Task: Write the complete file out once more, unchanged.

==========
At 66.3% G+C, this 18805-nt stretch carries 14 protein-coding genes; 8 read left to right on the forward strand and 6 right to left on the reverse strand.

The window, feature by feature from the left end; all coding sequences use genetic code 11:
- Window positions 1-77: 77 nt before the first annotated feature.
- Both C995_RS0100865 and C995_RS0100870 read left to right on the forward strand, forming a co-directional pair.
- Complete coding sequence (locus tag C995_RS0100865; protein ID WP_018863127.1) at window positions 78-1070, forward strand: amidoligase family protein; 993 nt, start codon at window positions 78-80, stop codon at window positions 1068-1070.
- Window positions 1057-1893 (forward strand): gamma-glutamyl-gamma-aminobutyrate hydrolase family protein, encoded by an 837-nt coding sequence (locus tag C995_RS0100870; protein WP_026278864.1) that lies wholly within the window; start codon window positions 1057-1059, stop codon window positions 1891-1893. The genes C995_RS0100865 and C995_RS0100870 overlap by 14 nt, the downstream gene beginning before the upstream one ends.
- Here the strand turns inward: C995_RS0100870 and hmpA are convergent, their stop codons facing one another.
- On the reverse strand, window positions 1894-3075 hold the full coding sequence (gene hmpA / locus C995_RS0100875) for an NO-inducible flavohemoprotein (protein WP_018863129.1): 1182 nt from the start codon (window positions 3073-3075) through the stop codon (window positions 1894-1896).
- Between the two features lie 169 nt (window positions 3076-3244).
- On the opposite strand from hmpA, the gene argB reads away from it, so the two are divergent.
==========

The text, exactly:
At 66.3% G+C, this 18805-nt stretch carries 14 protein-coding genes; 8 read left to right on the forward strand and 6 right to left on the reverse strand.

The window, feature by feature from the left end; all coding sequences use genetic code 11:
- Window positions 1-77: 77 nt before the first annotated feature.
- Both C995_RS0100865 and C995_RS0100870 read left to right on the forward strand, forming a co-directional pair.
- Complete coding sequence (locus tag C995_RS0100865; protein ID WP_018863127.1) at window positions 78-1070, forward strand: amidoligase family protein; 993 nt, start codon at window positions 78-80, stop codon at window positions 1068-1070.
- Window positions 1057-1893 (forward strand): gamma-glutamyl-gamma-aminobutyrate hydrolase family protein, encoded by an 837-nt coding sequence (locus tag C995_RS0100870; protein WP_026278864.1) that lies wholly within the window; start codon window positions 1057-1059, stop codon window positions 1891-1893. The genes C995_RS0100865 and C995_RS0100870 overlap by 14 nt, the downstream gene beginning before the upstream one ends.
- Here the strand turns inward: C995_RS0100870 and hmpA are convergent, their stop codons facing one another.
- On the reverse strand, window positions 1894-3075 hold the full coding sequence (gene hmpA / locus C995_RS0100875) for an NO-inducible flavohemoprotein (protein WP_018863129.1): 1182 nt from the start codon (window positions 3073-3075) through the stop codon (window positions 1894-1896).
- Between the two features lie 169 nt (window positions 3076-3244).
- On the opposite strand from hmpA, the gene argB reads away from it, so the two are divergent.